This is the case even though the show begins with a self-possessed young, Black, female high school student, Ethelrida Pearl Smutney (E’myri Crutchfield) being beaten by her principal, as she narrates her history report: “Frederick Douglass once intoned, ‘I stand before you as a thief and a robber … the moment our feet touched American soil we were already criminals.’ ” Despite it remaining unclear (at least through the first nine episodes) how or why Ethelrida would have so much interest in or knowledge about the Kansas City underworld, that is what the rest of her history report contains, the contents of which she shares with the audience. First, she explains, there were the Jews, who were ousted by the Irish, who were ousted by the Italians. In an attempt to keep the peace, a custom was developed. The ruling families would trade sons, theoretically keeping them from violence, lest that son die in retaliation. Even though this ritual has never had the hoped-for result, in 1950, they are still at it, and this time the groups trading offspring are the Italian Faddas and the city’s new criminal outfit, which, unlike the prior criminal outfits, is not made up of immigrants. They have come north in the great migration. The Black gang is led by Loy Cannon (Chris Rock), who seems much more aboveboard than his mafia counterparts, and is even trying to get his plan for a newfangled “credit card” off the ground with white bankers. (Guess how that goes.) The moment the mafia boss and Loy trade offspring should inaugurate a momentary peace. Needless to say, it does not.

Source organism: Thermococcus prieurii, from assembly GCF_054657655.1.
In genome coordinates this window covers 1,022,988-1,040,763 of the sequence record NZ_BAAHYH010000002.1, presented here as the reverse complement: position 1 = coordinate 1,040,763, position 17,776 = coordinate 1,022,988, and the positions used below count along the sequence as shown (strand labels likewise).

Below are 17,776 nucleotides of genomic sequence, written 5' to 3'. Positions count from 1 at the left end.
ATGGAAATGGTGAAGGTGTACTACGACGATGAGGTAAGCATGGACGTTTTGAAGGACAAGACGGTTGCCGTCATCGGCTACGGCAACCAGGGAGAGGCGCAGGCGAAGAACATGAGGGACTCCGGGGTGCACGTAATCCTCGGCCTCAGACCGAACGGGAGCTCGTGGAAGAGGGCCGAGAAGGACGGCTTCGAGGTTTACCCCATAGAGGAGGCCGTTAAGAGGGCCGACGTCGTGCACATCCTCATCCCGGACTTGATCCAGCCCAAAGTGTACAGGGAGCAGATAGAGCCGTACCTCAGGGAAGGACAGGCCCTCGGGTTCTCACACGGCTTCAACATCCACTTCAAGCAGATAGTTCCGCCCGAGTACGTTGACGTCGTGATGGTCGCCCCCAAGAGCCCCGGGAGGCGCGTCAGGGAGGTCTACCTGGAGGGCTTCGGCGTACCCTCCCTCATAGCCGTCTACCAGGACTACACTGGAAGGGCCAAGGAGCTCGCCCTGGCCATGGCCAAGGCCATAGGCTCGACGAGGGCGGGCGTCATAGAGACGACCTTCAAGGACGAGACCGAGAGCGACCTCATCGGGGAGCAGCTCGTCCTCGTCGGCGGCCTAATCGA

The Fadda capo almost immediately dies (in a kind of quotation from The Wire)and is replaced by his son Josto (Jason Schwartzman), who is soon dealing with an expansion attempt by Loy. His brother Gaetano (Salvatore Esposito) has also recently arrived from the old country. A former Mussolini Blackshirt —to make another intra-TV connection, he is essentially kin to the menacing, black market figures who haunted Lenù’s Neapolitan childhood in My Brilliant Friend—he is also a complete and total psycho. Esposito plays him with big acting choices you don’t often see on TV: He laughs, he sobs, he whispers, and his eyes bug out of his head. He is intermittently terrifying and ridiculous, but either way, he’s running very hot, which stands out in a show that loves the cool touch.